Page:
While we were studying the Thanksgiving unit study when the
children were younger, we would take packages of inexpensive modeling clay and
everyone would sit around the kitchen table, night after night, slowly but
surely creating our own version of Plymouth Plantation. The children created
tiny figures, houses, stockade walls, a lake, and even a few fishing poles! The conversations and sharing were unforgettable, and I treasure those days and memories. ;)
We assembled the village on a large piece of freezer paper
centered on the table, and eventually this became our Thanksgiving centerpiece.
You can do the same thing with a cookie sheet covered with foil or freezer
paper, and it will be easier to move their creation from one location to
So, pick up a few packages of nontoxic inexpensive modeling
clay at your local dollar store, and get ready for some fun! Some of our best
homeschooling memories have been made with projects just like this, gathered
round the kitchen table, laughing and talking and sharing.
With the weather turning cooler and the leaves starting to turn beautiful colors, it's time to look ahead to Thanksgiving learning adventures! Here are a few tips to help get ready:
In the Thanksgiving Unit Study, go through the book resource lists and choose a few that sound interesting and match with the reading levels of your children. Don't forget to choose one or two for family reading - it's a wonderful time to read together, with cups of hot apple cider and bowls of popcorn.
Go through the Family Project Ideas in the study, and choose one or two that "fit" your family.
On your nature walks, begin gathering things like pine cones, acorns, and other things that you can use on Thanksgiving projects.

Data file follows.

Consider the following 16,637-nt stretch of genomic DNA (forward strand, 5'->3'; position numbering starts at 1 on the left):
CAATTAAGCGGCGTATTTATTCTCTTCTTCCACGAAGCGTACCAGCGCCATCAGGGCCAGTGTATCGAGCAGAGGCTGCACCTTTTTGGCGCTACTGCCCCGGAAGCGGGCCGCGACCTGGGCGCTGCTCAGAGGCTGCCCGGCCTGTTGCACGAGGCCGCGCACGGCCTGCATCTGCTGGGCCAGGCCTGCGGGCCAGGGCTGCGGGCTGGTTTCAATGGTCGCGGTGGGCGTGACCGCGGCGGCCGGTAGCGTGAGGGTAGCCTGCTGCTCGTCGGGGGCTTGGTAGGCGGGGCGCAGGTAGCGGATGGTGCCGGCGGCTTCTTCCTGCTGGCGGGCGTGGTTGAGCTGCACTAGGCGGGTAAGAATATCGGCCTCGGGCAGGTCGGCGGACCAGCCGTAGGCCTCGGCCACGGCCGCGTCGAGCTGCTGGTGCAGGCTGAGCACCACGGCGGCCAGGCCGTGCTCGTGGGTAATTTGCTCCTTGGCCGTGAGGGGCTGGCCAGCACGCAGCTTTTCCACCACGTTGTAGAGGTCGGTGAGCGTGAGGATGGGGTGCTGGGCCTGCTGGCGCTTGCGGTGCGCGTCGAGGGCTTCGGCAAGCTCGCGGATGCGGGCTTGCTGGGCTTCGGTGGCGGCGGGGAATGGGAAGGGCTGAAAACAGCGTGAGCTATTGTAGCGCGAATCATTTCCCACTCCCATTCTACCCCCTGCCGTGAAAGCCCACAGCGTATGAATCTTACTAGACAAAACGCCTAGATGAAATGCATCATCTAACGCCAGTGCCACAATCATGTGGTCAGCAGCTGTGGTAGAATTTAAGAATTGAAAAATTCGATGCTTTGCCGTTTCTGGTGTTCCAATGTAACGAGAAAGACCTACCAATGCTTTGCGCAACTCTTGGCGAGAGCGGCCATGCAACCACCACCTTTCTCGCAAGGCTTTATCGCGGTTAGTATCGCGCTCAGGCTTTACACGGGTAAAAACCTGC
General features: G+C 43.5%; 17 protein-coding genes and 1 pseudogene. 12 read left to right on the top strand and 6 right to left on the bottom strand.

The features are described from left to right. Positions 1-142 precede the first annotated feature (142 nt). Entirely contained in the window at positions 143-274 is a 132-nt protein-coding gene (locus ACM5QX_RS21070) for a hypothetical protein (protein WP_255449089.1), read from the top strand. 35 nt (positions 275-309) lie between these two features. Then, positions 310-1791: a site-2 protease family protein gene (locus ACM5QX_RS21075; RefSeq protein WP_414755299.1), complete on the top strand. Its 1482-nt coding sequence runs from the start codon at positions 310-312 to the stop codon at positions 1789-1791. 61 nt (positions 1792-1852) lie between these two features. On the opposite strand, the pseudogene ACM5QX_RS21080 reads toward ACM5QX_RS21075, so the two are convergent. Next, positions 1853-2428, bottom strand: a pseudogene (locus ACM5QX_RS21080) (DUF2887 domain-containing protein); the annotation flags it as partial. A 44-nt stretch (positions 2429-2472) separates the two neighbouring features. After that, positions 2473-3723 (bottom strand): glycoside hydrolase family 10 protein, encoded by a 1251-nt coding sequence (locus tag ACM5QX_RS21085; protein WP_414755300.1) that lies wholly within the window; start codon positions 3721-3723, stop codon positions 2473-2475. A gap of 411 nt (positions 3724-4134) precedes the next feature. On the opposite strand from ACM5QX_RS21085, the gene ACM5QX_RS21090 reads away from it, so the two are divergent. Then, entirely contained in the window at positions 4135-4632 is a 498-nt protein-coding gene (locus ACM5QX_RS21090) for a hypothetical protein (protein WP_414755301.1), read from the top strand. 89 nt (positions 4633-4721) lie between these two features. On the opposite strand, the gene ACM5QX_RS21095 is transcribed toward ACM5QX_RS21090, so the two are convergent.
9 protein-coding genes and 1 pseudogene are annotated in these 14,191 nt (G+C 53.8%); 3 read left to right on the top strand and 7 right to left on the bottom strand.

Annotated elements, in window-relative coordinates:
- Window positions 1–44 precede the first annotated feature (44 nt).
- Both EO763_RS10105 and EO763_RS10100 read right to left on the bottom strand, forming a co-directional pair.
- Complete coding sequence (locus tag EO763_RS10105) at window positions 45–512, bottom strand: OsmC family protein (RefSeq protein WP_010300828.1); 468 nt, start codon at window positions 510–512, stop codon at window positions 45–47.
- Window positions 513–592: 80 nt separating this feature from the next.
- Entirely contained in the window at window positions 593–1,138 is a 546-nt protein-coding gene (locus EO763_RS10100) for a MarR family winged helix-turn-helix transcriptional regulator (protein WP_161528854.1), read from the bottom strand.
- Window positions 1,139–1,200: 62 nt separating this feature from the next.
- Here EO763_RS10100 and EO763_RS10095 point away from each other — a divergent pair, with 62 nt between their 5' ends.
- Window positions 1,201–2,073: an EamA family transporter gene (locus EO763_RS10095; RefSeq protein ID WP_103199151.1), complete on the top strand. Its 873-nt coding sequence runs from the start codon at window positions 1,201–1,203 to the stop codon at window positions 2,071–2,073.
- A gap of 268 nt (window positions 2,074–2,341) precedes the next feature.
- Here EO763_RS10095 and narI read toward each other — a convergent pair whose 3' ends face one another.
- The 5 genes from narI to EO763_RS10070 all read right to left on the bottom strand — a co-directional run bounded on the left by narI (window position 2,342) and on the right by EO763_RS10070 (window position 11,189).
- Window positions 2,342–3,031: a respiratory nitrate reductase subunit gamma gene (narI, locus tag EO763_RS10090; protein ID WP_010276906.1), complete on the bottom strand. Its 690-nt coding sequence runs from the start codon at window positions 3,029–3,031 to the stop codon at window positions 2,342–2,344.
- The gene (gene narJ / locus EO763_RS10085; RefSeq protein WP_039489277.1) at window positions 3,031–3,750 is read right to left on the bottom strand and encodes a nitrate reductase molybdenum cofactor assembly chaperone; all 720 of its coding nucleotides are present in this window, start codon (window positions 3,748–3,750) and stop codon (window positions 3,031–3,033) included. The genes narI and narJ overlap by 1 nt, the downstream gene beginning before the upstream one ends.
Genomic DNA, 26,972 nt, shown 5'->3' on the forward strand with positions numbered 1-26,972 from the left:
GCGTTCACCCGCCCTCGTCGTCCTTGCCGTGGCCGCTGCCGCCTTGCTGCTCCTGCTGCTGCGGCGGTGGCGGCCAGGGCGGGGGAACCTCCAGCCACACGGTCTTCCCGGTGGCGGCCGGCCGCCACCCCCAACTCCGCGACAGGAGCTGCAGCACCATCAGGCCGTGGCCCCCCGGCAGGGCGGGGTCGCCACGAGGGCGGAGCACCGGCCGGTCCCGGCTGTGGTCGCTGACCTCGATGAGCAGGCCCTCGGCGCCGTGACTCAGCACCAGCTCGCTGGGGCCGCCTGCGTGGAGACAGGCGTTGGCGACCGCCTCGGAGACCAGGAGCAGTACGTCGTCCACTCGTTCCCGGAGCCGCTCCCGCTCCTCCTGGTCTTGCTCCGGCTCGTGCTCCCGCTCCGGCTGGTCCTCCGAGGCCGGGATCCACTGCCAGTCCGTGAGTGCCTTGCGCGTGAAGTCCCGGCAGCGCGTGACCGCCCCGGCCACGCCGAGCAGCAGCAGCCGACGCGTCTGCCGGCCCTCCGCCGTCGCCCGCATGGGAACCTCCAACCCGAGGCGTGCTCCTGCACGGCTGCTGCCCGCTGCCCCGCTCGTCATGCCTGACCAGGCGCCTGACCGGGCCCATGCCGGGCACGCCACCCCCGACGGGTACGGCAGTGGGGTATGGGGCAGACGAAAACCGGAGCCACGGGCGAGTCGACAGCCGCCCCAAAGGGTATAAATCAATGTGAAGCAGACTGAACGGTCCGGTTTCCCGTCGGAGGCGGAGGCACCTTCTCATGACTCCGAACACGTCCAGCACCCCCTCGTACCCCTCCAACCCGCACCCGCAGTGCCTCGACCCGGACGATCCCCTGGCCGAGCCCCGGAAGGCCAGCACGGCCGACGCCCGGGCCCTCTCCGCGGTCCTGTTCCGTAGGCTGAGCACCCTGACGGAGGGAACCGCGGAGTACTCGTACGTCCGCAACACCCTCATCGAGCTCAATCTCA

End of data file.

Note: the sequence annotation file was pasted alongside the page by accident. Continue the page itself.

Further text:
Pick up things like construction paper, glue sticks, and modeling clay at a local dollar store - it's always good to have a ready supply in this season.
In just a few weeks, we'll be starting our free Thanksgiving Co-op on our Facebook page. Make sure to sign up here, and mark it on your calendar - October 28th, the fun begins! Blessings, Amanda B.
Best homeschooling memories ever? That is always such a tough question for me! Over the years, we have made so many fun and memorable discoveries together, and the holidays are at the heart of some of our favorite memories. Here at the Bennett house, the holidays are anticipated and enjoyed with family and friends and were a part of our homeschooling days every year.
My first holiday unit study was for Thanksgiving, and it was written just for our children many years ago. I was planning to take the month of November off to dive into the meaning of this holiday with them, as well as take some time to get ready for a big family gathering for the holiday itself.
Let’s just say that the whole idea was a huge hit, and we celebrated and studied Thanksgiving the same way every year after that. I will never forget the looks on their faces when I pulled out those packs of modeling clay from the local dollar store and told them to build a model of Plymouth Plantation for the kitchen table centerpiece. It became a huge endeavor that we all enjoyed, and we learned so much from that activity. Who knew fishing poles could be made from modeling clay? :)
So we have gathered together over the years to study the Pilgrims, the Wampanoag, Miles Standish, William Bradford, and many others. We learned about the hardships the Pilgrims they faced that first winter and their willingness to share what they had. So many dinner table conversations were touched with what they learned, and our holidays have been so much more meaningful because of the lessons.
Enjoy the holidays, and use them as a time for learning, loving, and building your own family traditions and foundation. It is time you won’t regret spending—time that you can’t get back again once it has passed. Exploring your faith, growing as a family, and building the future - that's what you can do when homeschooling the holidays. Join the Thanksgiving Co-op on our Facebook page - it begins October 28th and lasts for four weeks! You can learn more about it here. Hope you'll join us as we gather together to share ideas, encouragement, and plenty of fun!